If breast-feeding is successfully established, how should a woman decide which breast to feed the baby on?
The standard advice is to alternate the breasts with each feed. It is important to ensure a breast is empty before moving the baby to the other breast. Sometimes, the baby is satiated on one breast, in which case he or she can feed on the other breast next time round.
The importance of emptying the breast lies in the fact that the milk that comes first (fore-milk) differs in content to hind-milk. The fore-milk is rich in protein and water, while the hind-milk is rich in fat. Moving the baby from one breast to the other before one is empty means he or she is likely to miss out on the fat-rich hind-milk which is so crucial at this stage of life.
Complete emptying is also important in maintaining lactation. Incomplete emptying has a long-term effect of reducing the amount of milk produced.
Some women, in spite of all their good intentions, fail to breast-feed because of inverted nipples. Can these women be helped?
This is an important subject. This is a problem which, with the right help and perseverance, can be overcome in the majority of cases. There are devices available to help with this problem. In the UK, the National Childbirth Trust has excelled in helping women with this kind of problem.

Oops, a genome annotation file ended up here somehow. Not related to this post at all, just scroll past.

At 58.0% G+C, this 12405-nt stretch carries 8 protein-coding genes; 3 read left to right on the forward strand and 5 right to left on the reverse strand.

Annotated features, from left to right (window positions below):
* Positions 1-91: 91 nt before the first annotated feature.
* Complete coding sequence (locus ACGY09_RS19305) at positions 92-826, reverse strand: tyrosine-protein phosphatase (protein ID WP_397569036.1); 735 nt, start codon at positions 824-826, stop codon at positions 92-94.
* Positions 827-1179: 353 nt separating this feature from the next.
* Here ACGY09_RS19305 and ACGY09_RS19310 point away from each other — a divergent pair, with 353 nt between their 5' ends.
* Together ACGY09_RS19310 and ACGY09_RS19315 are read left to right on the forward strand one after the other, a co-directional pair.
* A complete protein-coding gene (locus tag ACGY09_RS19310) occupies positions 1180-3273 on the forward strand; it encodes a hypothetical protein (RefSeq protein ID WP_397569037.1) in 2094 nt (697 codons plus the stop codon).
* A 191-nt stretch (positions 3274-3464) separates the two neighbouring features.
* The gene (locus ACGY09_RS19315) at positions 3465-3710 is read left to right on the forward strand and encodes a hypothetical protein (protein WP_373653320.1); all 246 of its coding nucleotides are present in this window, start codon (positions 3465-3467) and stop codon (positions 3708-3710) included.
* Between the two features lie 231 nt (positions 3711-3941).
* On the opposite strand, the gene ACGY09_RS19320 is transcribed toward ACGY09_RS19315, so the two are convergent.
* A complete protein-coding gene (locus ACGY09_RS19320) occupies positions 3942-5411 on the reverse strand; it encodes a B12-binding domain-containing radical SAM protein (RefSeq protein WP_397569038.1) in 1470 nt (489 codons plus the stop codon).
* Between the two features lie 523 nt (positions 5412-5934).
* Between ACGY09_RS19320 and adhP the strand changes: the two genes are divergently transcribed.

There are breast-feeding counselors who can offer all the necessary help, and all maternity units provide this service. In most countries, this kind of help is readily available. In developing countries, breast-feeding remains the norm and therefore the problem is rare.
In developed countries, there is some kind of paradox in that affluent middle class women are more likely to breast-feed than women who are less well-off. Why is this?
This trend is true and is quite probably an indictment of public education in these countries. It almost certainly means the message is not getting through to the less well-off and that strategies in mass education need re-appraisal to see what is being done wrong. However, the pattern is really one facet in a complex socio-economic picture and there cannot be a quick fix.
Another disincentive to breast-feeding is the fact that breast-feeding in public is frowned upon, especially in the West.
This is a result of cultural trends. There have been attempts to overcome this difficulty. Most departmental stores and even some workplaces now provide mother and baby facilities, which include purpose-made areas for feeding babies. It may be a little harder on a public bus, where some people may feel inclined to disapprove, quietly or otherwise. It must be said that this antipathy is baseless and illogical but it is also a fact of life.